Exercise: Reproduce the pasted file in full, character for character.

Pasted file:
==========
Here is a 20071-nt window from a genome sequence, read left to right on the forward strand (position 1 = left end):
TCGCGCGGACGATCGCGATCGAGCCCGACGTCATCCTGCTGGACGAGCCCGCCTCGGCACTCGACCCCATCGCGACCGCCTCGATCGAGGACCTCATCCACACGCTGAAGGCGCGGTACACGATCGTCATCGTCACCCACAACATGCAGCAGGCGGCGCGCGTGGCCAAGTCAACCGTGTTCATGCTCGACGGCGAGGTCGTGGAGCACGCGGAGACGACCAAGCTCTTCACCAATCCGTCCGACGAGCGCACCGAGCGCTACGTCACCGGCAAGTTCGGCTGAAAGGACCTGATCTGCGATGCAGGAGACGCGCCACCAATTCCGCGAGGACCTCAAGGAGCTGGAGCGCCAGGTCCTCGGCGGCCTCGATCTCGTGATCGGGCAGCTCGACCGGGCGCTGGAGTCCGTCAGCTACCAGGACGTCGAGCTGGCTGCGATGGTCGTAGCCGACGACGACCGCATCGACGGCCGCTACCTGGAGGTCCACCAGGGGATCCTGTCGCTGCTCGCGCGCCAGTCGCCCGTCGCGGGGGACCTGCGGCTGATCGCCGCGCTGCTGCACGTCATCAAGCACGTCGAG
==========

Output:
Here is a 20071-nt window from a genome sequence, read left to right on the forward strand (position 1 = left end):
TCGCGCGGACGATCGCGATCGAGCCCGACGTCATCCTGCTGGACGAGCCCGCCTCGGCACTCGACCCCATCGCGACCGCCTCGATCGAGGACCTCATCCACACGCTGAAGGCGCGGTACACGATCGTCATCGTCACCCACAACATGCAGCAGGCGGCGCGCGTGGCCAAGTCAACCGTGTTCATGCTCGACGGCGAGGTCGTGGAGCACGCGGAGACGACCAAGCTCTTCACCAATCCGTCCGACGAGCGCACCGAGCGCTACGTCACCGGCAAGTTCGGCTGAAAGGACCTGATCTGCGATGCAGGAGACGCGCCACCAATTCCGCGAGGACCTCAAGGAGCTGGAGCGCCAGGTCCTCGGCGGCCTCGATCTCGTGATCGGGCAGCTCGACCGGGCGCTGGAGTCCGTCAGCTACCAGGACGTCGAGCTGGCTGCGATGGTCGTAGCCGACGACGACCGCATCGACGGCCGCTACCTGGAGGTCCACCAGGGGATCCTGTCGCTGCTCGCGCGCCAGTCGCCCGTCGCGGGGGACCTGCGGCTGATCGCCGCGCTGCTGCACGTCATCAAGCACGTCGAG